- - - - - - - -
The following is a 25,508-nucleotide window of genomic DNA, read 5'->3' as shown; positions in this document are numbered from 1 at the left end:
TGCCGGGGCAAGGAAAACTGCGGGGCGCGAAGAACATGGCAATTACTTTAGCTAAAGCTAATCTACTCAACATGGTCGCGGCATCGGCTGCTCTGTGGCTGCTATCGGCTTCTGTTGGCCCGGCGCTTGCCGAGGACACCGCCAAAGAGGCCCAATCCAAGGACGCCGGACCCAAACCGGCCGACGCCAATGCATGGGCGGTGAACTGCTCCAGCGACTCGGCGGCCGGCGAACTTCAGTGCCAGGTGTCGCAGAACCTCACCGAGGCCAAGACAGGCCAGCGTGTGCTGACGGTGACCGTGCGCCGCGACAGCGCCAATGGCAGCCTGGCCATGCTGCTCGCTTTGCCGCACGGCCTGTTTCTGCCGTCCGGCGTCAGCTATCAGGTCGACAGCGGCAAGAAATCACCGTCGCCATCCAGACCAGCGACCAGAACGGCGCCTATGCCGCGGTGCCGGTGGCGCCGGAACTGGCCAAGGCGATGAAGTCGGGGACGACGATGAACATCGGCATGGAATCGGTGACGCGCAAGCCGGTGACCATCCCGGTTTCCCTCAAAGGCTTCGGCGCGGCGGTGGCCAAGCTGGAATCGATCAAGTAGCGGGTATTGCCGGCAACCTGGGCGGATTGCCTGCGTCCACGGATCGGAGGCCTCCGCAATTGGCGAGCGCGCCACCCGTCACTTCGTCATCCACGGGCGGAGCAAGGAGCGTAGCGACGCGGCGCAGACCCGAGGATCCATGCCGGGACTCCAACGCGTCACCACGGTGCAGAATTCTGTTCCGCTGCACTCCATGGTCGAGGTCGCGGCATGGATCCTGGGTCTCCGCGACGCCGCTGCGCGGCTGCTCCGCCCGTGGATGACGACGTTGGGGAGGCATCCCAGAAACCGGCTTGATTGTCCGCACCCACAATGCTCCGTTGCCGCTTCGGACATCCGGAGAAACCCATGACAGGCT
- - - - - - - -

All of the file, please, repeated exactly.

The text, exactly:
The following is a 25,508-nucleotide window of genomic DNA, read 5'->3' as shown; positions in this document are numbered from 1 at the left end:
TGCCGGGGCAAGGAAAACTGCGGGGCGCGAAGAACATGGCAATTACTTTAGCTAAAGCTAATCTACTCAACATGGTCGCGGCATCGGCTGCTCTGTGGCTGCTATCGGCTTCTGTTGGCCCGGCGCTTGCCGAGGACACCGCCAAAGAGGCCCAATCCAAGGACGCCGGACCCAAACCGGCCGACGCCAATGCATGGGCGGTGAACTGCTCCAGCGACTCGGCGGCCGGCGAACTTCAGTGCCAGGTGTCGCAGAACCTCACCGAGGCCAAGACAGGCCAGCGTGTGCTGACGGTGACCGTGCGCCGCGACAGCGCCAATGGCAGCCTGGCCATGCTGCTCGCTTTGCCGCACGGCCTGTTTCTGCCGTCCGGCGTCAGCTATCAGGTCGACAGCGGCAAGAAATCACCGTCGCCATCCAGACCAGCGACCAGAACGGCGCCTATGCCGCGGTGCCGGTGGCGCCGGAACTGGCCAAGGCGATGAAGTCGGGGACGACGATGAACATCGGCATGGAATCGGTGACGCGCAAGCCGGTGACCATCCCGGTTTCCCTCAAAGGCTTCGGCGCGGCGGTGGCCAAGCTGGAATCGATCAAGTAGCGGGTATTGCCGGCAACCTGGGCGGATTGCCTGCGTCCACGGATCGGAGGCCTCCGCAATTGGCGAGCGCGCCACCCGTCACTTCGTCATCCACGGGCGGAGCAAGGAGCGTAGCGACGCGGCGCAGACCCGAGGATCCATGCCGGGACTCCAACGCGTCACCACGGTGCAGAATTCTGTTCCGCTGCACTCCATGGTCGAGGTCGCGGCATGGATCCTGGGTCTCCGCGACGCCGCTGCGCGGCTGCTCCGCCCGTGGATGACGACGTTGGGGAGGCATCCCAGAAACCGGCTTGATTGTCCGCACCCACAATGCTCCGTTGCCGCTTCGGACATCCGGAGAAACCCATGACAGGCT